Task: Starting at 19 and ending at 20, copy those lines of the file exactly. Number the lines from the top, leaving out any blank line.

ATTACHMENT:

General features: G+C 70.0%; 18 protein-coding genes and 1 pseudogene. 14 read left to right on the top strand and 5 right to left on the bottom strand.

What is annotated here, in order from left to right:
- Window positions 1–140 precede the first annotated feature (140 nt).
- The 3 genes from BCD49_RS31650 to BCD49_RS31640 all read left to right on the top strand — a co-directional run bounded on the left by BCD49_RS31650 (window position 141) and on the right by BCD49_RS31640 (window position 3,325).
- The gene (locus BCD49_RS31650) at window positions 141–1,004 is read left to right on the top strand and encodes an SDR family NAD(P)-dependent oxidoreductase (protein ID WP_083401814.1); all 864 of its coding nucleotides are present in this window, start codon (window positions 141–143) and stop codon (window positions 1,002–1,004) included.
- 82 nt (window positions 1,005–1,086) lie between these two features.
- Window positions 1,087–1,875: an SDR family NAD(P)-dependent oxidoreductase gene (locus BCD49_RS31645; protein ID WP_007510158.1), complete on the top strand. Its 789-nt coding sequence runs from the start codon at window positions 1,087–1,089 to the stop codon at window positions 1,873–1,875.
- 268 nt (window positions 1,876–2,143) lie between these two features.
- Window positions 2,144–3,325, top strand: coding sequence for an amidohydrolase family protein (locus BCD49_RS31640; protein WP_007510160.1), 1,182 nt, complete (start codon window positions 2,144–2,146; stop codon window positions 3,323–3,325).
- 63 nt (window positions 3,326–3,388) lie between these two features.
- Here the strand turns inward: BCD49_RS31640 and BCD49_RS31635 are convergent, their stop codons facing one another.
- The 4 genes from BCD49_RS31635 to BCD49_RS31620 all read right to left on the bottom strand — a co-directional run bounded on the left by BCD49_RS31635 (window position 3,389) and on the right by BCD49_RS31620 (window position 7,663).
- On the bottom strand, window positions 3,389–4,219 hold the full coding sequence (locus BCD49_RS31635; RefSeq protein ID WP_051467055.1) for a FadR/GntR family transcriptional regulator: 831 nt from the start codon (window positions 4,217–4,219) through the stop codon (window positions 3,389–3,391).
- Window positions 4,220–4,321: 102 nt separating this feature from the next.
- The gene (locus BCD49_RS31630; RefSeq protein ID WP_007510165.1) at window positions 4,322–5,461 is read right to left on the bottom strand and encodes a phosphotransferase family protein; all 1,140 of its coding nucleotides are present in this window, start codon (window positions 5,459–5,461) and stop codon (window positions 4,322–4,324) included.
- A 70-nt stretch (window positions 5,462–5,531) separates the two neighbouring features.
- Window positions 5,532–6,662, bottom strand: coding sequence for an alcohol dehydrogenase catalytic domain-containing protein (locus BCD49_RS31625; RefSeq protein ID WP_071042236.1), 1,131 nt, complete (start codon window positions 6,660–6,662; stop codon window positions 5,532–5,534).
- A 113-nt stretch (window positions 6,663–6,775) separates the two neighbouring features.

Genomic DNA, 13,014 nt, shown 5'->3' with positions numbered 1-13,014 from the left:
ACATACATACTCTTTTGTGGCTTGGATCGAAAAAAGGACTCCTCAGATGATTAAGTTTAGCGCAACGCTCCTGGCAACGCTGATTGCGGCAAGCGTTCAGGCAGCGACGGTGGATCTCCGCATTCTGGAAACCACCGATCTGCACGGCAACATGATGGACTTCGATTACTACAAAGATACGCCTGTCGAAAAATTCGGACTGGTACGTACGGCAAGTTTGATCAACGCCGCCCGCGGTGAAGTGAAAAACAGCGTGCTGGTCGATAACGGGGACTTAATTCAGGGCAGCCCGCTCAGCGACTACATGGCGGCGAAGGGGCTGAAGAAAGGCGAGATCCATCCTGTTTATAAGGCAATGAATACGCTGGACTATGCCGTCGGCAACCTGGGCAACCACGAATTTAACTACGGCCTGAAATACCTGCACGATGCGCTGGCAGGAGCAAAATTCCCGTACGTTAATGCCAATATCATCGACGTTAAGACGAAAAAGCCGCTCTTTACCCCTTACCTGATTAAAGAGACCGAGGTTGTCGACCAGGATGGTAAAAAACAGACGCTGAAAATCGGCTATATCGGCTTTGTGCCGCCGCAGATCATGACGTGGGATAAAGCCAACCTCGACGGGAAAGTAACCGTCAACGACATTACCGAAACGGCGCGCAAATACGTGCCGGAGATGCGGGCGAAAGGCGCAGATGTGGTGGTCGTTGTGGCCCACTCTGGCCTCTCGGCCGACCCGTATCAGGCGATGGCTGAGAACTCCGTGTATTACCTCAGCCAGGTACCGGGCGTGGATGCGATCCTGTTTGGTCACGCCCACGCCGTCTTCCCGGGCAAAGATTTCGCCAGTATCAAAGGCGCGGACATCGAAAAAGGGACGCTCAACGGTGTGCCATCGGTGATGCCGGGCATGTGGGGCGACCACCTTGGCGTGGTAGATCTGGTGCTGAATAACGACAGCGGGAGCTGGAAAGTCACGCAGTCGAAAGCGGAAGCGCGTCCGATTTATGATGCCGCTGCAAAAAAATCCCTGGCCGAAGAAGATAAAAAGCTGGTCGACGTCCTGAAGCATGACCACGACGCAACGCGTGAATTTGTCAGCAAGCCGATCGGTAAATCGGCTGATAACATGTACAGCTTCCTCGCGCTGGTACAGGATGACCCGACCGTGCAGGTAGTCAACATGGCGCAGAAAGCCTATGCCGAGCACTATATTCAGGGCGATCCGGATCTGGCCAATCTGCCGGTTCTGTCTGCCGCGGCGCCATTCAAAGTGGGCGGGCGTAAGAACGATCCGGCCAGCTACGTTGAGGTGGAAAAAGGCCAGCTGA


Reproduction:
Genomic DNA, 13,014 nt, shown 5'->3' with positions numbered 1-13,014 from the left:
ACATACATACTCTTTTGTGGCTTGGATCGAAAAAAGGACTCCTCAGATGATTAAGTTTAGCGCAACGCTCCTGGCAACGCTGATTGCGGCAAGCGTTCAGGCAGCGACGGTGGATCTCCGCATTCTGGAAACCACCGATCTGCACGGCAACATGATGGACTTCGATTACTACAAAGATACGCCTGTCGAAAAATTCGGACTGGTACGTACGGCAAGTTTGATCAACGCCGCCCGCGGTGAAGTGAAAAACAGCGTGCTGGTCGATAACGGGGACTTAATTCAGGGCAGCCCGCTCAGCGACTACATGGCGGCGAAGGGGCTGAAGAAAGGCGAGATCCATCCTGTTTATAAGGCAATGAATACGCTGGACTATGCCGTCGGCAACCTGGGCAACCACGAATTTAACTACGGCCTGAAATACCTGCACGATGCGCTGGCAGGAGCAAAATTCCCGTACGTTAATGCCAATATCATCGACGTTAAGACGAAAAAGCCGCTCTTTACCCCTTACCTGATTAAAGAGACCGAGGTTGTCGACCAGGATGGTAAAAAACAGACGCTGAAAATCGGCTATATCGGCTTTGTGCCGCCGCAGATCATGACGTGGGATAAAGCCAACCTCGACGGGAAAGTAACCGTCAACGACATTACCGAAACGGCGCGCAAATACGTGCCGGAGATGCGGGCGAAAGGCGCAGATGTGGTGGTCGTTGTGGCCCACTCTGGCCTCTCGGCCGACCCGTATCAGGCGATGGCTGAGAACTCCGTGTATTACCTCAGCCAGGTACCGGGCGTGGATGCGATCCTGTTTGGTCACGCCCACGCCGTCTTCCCGGGCAAAGATTTCGCCAGTATCAAAGGCGCGGACATCGAAAAAGGGACGCTCAACGGTGTGCCATCGGTGATGCCGGGCATGTGGGGCGACCACCTTGGCGTGGTAGATCTGGTGCTGAATAACGACAGCGGGAGCTGGAAAGTCACGCAGTCGAAAGCGGAAGCGCGTCCGATTTATGATGCCGCTGCAAAAAAATCCCTGGCCGAAGAAGATAAAAAGCTGGTCGACGTCCTGAAGCATGACCACGACGCAACGCGTGAATTTGTCAGCAAGCCGATCGGTAAATCGGCTGATAACATGTACAGCTTCCTCGCGCTGGTACAGGATGACCCGACCGTGCAGGTAGTCAACATGGCGCAGAAAGCCTATGCCGAGCACTATATTCAGGGCGATCCGGATCTGGCCAATCTGCCGGTTCTGTCTGCCGCGGCGCCATTCAAAGTGGGCGGGCGTAAGAACGATCCGGCCAGCTACGTTGAGGTGGAAAAAGGCCAGCTGA